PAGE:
PBS to new Congress: Americans think public TV is second best use of tax dollars
PBS days at a TV press tour can be pretty controversial. This year, for instance, there was much debate as to whether PBS president Paula Kerger, during her Q&A, would be first asked:
a) Are you worried about federal funding, with a new GOP-controlled Congress coming in and all that backlash over National Public Radio's firing of Juan Williams over an appearance on Fox News Channel?
b) With public TV station KCET in Los Angeles - the country's second largest TV market - going rogue, are you worried other PBS member stations might follow suit?
If you put your money on a) you win - congratulations.
"With the new Congress coming in, and Bill O'Reilly, and the firing of Juan Williams [by National Public Radio]...coming in a little row, what's your outlook for continued public funding at PBS...In '94 there was a big worry that they'd cut off the funding and it seems even more dire in this cycle," a TV critic asks PBS president Paula Kerger right off the bat during her network's at-bat at Winter TV Press Tour 2011.
"Quite concerned," Kerger dives in, and PBS is working with its TV stations, that get the bulk of those federal appropriations, "making our case to the American public."
But Kerger already had done a bang-up job, de-clawing the question in her opening remarks, when she noted she's "extremely proud that for the seventh consecutive year, the public has named PBS the nation's most trusted institution, according to a national annual poll conducted by GfK Roper."
So, once she actually gets that first question, she smoothly refers back to that Roper poll which, she says, also captured some additional data about the public's feelings about federal support for public broadcasting:
"In fact, every year in those seven years [of the polling], with the exception of one, viewed public broadcasting as the best use of tax dollars, second only to the national defense," Kerger says. "And that one year we were actually viewed as important as the investment in national defense," Kerger says, coughing loudly - she has laryngitis - but with the easy assurance of one who has nipped something hot in the bud.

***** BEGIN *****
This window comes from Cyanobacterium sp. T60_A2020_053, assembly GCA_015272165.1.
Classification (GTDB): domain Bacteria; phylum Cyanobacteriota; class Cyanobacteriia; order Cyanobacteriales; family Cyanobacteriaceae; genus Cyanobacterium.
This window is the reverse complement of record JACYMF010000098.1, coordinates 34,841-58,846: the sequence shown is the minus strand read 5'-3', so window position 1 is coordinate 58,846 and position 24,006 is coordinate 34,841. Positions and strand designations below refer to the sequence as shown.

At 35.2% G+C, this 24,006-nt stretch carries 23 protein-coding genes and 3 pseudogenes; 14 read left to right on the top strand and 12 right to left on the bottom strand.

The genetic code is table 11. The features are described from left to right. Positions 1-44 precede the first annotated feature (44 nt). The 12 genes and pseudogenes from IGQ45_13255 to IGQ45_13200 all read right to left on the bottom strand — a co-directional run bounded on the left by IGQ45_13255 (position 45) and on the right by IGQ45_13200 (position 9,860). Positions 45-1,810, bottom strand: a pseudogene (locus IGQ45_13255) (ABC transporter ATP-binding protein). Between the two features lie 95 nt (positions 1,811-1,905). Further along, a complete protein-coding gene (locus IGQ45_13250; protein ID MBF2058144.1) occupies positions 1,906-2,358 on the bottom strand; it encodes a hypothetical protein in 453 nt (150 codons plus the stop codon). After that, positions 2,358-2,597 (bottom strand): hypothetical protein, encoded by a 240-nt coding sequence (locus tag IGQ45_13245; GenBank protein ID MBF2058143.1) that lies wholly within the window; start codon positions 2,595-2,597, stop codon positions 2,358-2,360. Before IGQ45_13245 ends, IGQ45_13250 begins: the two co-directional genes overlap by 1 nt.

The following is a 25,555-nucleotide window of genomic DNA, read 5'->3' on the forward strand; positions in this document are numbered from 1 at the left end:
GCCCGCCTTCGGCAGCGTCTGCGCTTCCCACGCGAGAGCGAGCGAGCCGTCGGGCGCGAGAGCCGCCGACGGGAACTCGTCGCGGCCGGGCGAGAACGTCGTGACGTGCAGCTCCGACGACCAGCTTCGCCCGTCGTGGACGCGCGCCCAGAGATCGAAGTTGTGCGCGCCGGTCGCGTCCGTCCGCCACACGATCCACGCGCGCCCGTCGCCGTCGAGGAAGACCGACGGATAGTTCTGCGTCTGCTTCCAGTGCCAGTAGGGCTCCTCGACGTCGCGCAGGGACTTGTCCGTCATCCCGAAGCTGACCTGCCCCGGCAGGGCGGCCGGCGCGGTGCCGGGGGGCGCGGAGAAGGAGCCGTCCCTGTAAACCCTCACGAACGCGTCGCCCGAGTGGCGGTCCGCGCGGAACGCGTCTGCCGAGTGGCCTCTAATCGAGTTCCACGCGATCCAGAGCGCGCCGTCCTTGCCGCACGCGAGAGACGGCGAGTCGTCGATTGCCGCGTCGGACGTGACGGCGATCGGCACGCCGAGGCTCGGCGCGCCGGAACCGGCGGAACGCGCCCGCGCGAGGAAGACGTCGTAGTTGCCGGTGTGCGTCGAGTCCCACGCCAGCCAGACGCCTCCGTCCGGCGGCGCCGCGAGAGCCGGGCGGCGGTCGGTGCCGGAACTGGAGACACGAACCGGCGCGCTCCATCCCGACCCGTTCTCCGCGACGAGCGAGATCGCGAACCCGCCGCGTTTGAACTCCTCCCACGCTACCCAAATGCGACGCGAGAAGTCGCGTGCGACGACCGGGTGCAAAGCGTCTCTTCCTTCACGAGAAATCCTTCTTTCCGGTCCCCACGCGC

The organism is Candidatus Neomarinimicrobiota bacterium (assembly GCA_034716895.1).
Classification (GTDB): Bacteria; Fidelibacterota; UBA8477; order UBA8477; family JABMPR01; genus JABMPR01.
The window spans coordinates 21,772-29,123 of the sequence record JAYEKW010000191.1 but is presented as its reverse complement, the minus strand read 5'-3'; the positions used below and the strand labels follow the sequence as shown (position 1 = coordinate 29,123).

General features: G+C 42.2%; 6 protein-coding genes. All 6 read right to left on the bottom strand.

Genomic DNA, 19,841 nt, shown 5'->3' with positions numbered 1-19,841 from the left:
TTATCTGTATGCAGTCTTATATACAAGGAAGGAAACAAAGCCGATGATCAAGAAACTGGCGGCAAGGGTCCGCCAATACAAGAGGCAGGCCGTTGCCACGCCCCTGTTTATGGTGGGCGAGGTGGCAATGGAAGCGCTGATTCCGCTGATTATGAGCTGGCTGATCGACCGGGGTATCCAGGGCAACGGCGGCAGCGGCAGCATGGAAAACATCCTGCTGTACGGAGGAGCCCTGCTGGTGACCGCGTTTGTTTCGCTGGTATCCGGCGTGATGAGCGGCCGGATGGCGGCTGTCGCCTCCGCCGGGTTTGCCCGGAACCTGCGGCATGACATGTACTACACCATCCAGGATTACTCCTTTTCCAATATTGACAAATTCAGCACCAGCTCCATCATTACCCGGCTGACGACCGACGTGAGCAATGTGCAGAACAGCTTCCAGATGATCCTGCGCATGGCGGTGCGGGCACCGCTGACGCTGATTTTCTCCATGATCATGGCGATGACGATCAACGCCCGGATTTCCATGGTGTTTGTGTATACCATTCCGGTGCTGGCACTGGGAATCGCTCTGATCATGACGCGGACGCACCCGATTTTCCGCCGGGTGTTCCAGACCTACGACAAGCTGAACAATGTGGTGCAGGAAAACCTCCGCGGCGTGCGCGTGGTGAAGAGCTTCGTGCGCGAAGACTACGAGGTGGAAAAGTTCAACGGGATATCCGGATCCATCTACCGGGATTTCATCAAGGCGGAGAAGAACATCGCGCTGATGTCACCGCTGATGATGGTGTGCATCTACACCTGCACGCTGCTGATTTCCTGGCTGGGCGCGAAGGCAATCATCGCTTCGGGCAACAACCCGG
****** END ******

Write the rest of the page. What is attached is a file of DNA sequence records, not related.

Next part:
The other topic also had been turned into a softball question by the time it was lobbed at Kerger. That's because PBS's press-tour at-bat had very cleverly been opened with a Q&A for a cooking show called "Made in Spain" which is produced by the new PBS primary station in the Los Angeles area - the newly renamed PBS SoCal - formerly the Orange County-based PBS station KOCE.
"Made in Spain" is hosted by Spaniard Jose Andres, who says he came to this country 21 years ago and who movingly tells the TV critics, "I learned English watching PBS... I became a better citizen watching PBS...I became, I believe, a better father watching PBS...So when I saw myself the first time on PBS, I couldn't believe it - I really cried."
Kerger says she's "particularly proud of what's going on right here in Los Angeles" with overhauled SoCal station, which has "given us the opportunity to reevaluate how we can best serve the people of Southern California." PBS, she says did "everything that we could" to keep KCET in its member-station roster, and she "believed, until the very end, that we were going to come to an understanding."
Then Kerger wishes KCET well, saying "I really truly hope that they're successful because if they are, then it will just further serve the people of this community."
But, she also says that "The KCET thing," as one reporter put it, is an isolated case and "I don't see any other station that is poised to go down the same path as KCET."
And that was pretty much that.
Lisa de Moraes
| January 9, 2011; 6:10 PM ET
Categories: Winter TV Press Tour 2011
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